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How to Become a Marketing Analyst
Data Analytics

How to Become a Marketing Analyst

11 minute read | April 27, 2023
Sakshi Gupta

Written by:
Sakshi Gupta

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In the past decade, marketing has undergone a revolutionary technological makeover. Decisions about content and advertising are now driven largely by the kinds of data that, up until fairly recently, have been unavailable to marketers. Marketing analysts have been key to this transition, as their skills in data analysis have helped develop better marketing strategies and more optimized advertising campaigns.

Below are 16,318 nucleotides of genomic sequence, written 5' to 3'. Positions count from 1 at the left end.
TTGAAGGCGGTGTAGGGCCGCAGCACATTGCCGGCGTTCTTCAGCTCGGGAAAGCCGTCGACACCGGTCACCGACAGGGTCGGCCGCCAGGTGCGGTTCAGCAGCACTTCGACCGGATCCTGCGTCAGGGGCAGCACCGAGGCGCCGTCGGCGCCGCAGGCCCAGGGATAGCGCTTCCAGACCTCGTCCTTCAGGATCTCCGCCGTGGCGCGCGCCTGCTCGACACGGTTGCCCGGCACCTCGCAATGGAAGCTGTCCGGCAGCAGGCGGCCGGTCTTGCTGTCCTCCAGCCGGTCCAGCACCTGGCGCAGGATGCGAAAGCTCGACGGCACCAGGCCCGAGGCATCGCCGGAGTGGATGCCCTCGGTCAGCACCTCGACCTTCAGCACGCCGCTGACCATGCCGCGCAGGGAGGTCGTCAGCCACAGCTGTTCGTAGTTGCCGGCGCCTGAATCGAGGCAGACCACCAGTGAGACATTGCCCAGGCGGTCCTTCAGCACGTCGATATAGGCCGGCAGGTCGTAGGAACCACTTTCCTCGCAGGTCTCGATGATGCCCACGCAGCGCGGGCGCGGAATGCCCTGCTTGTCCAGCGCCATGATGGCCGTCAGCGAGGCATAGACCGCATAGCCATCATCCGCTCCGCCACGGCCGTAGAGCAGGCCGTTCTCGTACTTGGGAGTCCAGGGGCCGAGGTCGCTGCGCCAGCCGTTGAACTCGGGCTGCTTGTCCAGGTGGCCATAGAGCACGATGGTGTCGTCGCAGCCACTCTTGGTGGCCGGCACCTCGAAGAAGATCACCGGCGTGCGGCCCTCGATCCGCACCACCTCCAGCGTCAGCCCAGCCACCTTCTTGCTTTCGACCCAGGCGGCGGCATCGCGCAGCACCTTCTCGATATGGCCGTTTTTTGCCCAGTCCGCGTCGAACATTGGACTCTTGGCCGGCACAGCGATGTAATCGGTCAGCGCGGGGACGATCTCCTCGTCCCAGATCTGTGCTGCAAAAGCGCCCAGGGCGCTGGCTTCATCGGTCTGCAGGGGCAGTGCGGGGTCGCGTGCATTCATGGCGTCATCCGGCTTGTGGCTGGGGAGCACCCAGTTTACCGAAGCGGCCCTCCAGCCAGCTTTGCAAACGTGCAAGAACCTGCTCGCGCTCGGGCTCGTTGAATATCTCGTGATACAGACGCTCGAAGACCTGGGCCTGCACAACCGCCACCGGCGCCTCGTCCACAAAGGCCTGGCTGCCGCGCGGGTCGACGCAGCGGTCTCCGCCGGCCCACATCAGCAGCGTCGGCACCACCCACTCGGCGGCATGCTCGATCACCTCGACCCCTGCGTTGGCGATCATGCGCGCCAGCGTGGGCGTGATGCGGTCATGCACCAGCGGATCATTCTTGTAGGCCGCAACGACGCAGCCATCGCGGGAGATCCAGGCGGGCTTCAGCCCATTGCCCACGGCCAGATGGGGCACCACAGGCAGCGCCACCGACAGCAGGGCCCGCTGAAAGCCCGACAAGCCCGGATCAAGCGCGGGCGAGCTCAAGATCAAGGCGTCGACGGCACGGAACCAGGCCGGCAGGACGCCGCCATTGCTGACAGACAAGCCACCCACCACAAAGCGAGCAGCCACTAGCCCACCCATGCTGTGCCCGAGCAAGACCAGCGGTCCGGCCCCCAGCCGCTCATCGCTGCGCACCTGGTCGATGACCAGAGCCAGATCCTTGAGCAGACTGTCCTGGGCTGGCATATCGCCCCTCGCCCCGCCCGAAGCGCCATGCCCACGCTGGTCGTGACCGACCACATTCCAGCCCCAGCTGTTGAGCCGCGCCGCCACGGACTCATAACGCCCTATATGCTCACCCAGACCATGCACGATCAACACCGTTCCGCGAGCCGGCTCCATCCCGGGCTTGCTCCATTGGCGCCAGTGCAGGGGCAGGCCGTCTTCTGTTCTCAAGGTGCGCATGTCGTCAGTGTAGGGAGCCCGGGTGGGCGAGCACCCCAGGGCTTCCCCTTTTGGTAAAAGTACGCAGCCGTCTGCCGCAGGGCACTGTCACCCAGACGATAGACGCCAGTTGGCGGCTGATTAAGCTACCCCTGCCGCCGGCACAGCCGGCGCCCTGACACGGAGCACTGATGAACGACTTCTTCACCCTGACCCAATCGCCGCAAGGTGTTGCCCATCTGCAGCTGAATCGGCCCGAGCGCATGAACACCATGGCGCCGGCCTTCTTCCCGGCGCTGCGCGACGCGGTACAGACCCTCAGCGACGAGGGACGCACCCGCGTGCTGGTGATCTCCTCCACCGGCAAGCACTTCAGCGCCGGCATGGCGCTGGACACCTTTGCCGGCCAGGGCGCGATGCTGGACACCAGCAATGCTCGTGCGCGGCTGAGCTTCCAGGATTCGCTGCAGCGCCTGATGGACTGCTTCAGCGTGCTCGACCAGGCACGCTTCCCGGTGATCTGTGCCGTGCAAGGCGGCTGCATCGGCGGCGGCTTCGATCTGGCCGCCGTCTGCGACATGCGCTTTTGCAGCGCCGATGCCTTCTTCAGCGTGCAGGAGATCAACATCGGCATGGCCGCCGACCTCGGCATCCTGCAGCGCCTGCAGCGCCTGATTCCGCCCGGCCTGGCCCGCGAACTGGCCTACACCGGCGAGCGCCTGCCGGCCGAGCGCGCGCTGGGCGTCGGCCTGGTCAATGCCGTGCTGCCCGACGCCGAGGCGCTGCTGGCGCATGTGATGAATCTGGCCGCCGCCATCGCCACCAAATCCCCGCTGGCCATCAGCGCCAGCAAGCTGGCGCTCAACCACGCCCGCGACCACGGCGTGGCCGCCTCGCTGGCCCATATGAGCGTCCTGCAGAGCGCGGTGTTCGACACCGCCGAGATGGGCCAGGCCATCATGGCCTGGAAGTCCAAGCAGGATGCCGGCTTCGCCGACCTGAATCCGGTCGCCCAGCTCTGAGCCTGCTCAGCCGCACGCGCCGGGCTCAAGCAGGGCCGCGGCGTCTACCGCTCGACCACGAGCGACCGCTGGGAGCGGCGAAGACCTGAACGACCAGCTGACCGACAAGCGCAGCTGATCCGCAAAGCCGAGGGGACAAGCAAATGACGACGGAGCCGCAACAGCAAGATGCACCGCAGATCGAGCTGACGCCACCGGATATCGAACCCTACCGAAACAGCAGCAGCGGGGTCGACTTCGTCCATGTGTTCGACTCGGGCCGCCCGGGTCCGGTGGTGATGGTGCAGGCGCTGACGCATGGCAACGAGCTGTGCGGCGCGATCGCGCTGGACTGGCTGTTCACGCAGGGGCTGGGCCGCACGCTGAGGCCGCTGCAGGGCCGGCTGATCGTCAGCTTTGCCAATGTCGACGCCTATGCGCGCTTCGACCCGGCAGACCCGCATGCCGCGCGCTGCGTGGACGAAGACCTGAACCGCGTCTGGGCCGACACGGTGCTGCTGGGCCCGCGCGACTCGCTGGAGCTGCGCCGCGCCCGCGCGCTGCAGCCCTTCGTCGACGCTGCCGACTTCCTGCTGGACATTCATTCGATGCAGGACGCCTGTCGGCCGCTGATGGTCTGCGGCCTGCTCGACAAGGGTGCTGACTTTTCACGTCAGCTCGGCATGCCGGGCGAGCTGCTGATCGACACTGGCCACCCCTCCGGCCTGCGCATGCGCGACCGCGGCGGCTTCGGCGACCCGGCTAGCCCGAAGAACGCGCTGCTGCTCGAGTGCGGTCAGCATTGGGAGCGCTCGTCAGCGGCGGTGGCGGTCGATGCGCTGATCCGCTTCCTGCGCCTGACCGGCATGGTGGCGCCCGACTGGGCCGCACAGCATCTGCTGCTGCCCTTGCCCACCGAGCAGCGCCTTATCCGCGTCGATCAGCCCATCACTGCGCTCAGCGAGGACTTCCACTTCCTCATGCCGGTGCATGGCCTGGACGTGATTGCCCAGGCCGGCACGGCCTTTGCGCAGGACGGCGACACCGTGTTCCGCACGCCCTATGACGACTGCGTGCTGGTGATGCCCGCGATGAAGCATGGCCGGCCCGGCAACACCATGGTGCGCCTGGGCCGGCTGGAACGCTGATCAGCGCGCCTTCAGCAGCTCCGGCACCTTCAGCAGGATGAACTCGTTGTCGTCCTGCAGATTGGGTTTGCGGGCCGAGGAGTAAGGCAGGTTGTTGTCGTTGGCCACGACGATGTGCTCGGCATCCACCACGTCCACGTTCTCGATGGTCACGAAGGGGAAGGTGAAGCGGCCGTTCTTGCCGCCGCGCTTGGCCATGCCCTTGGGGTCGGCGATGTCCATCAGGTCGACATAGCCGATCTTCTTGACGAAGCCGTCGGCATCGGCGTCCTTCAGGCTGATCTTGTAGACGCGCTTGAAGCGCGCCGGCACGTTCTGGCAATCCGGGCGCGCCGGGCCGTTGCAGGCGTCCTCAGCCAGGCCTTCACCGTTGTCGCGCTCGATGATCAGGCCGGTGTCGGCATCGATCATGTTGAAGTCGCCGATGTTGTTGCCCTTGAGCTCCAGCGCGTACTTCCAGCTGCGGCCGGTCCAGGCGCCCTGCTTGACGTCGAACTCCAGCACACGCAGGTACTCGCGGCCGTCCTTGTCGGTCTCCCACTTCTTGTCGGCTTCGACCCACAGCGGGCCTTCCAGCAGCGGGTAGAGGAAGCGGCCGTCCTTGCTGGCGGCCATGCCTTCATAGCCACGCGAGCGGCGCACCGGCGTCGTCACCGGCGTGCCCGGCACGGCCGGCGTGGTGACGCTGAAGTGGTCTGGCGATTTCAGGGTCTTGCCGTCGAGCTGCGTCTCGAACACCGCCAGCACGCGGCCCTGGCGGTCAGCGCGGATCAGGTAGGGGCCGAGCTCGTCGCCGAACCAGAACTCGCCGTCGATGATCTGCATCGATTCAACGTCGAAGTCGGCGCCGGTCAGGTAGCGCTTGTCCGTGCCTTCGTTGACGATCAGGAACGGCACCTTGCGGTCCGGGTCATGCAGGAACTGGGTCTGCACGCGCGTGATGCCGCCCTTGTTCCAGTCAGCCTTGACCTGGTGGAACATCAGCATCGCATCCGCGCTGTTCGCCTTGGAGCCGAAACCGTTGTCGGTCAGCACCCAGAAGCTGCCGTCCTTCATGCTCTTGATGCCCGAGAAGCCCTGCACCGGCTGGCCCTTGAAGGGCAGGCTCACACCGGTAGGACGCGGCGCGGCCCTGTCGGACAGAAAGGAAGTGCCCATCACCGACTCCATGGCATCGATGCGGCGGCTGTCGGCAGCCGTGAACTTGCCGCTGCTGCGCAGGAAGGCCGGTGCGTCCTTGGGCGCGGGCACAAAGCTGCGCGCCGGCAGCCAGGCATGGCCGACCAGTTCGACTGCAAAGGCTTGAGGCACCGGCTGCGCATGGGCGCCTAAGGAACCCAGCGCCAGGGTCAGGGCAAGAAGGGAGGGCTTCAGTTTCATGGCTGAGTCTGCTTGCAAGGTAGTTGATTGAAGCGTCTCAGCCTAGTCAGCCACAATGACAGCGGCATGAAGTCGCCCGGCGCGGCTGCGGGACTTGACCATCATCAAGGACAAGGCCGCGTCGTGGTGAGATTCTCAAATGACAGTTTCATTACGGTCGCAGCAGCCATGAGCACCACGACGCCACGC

The US Bureau of Labor Statistics has promising projections for market research analysts. It expects employment in the field to grow at 19% between 2021 and 2031, which is a much higher rate than the job market overall. That means more than 150,000 openings are going to be added to the 792,000 that were already in the marketing analyst job market in 2021. 

There’s clearly no dearth of marketing analyst jobs out there. However, it can be difficult to land a job as a marketing analyst, as the job requires expertise in two seemingly disparate disciplines—marketing and data analysis. 

In this article, we’ll outline the step-by-step process that you can follow to gain the skills required to become a market analyst. We’ll also look at the education foundations, technical chops, and job-hunting tactics required for success in this field. 

Is It Hard To Become a Marketing Analyst?